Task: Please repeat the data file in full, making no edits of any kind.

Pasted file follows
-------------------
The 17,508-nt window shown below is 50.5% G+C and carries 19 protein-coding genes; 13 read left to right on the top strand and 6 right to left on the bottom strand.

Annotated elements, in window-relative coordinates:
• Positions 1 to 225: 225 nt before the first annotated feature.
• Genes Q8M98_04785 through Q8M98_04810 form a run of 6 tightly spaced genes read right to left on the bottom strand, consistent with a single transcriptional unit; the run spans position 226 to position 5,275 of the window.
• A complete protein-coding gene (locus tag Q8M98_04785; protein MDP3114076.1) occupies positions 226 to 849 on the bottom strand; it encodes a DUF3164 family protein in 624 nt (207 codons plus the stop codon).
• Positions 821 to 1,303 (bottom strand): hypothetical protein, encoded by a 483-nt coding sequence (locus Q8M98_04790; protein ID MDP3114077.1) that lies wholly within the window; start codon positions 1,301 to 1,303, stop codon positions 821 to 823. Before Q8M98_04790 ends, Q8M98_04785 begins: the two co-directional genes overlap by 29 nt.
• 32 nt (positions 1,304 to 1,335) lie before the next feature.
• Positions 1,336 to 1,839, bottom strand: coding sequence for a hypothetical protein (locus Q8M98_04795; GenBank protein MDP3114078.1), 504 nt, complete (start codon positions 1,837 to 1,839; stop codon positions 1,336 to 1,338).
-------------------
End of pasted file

The 17,508-nt window shown below is 50.5% G+C and carries 19 protein-coding genes; 13 read left to right on the top strand and 6 right to left on the bottom strand.

Annotated elements, in window-relative coordinates:
• Positions 1 to 225: 225 nt before the first annotated feature.
• Genes Q8M98_04785 through Q8M98_04810 form a run of 6 tightly spaced genes read right to left on the bottom strand, consistent with a single transcriptional unit; the run spans position 226 to position 5,275 of the window.
• A complete protein-coding gene (locus tag Q8M98_04785; protein MDP3114076.1) occupies positions 226 to 849 on the bottom strand; it encodes a DUF3164 family protein in 624 nt (207 codons plus the stop codon).
• Positions 821 to 1,303 (bottom strand): hypothetical protein, encoded by a 483-nt coding sequence (locus Q8M98_04790; protein ID MDP3114077.1) that lies wholly within the window; start codon positions 1,301 to 1,303, stop codon positions 821 to 823. Before Q8M98_04790 ends, Q8M98_04785 begins: the two co-directional genes overlap by 29 nt.
• 32 nt (positions 1,304 to 1,335) lie before the next feature.
• Positions 1,336 to 1,839, bottom strand: coding sequence for a hypothetical protein (locus Q8M98_04795; GenBank protein MDP3114078.1), 504 nt, complete (start codon positions 1,837 to 1,839; stop codon positions 1,336 to 1,338).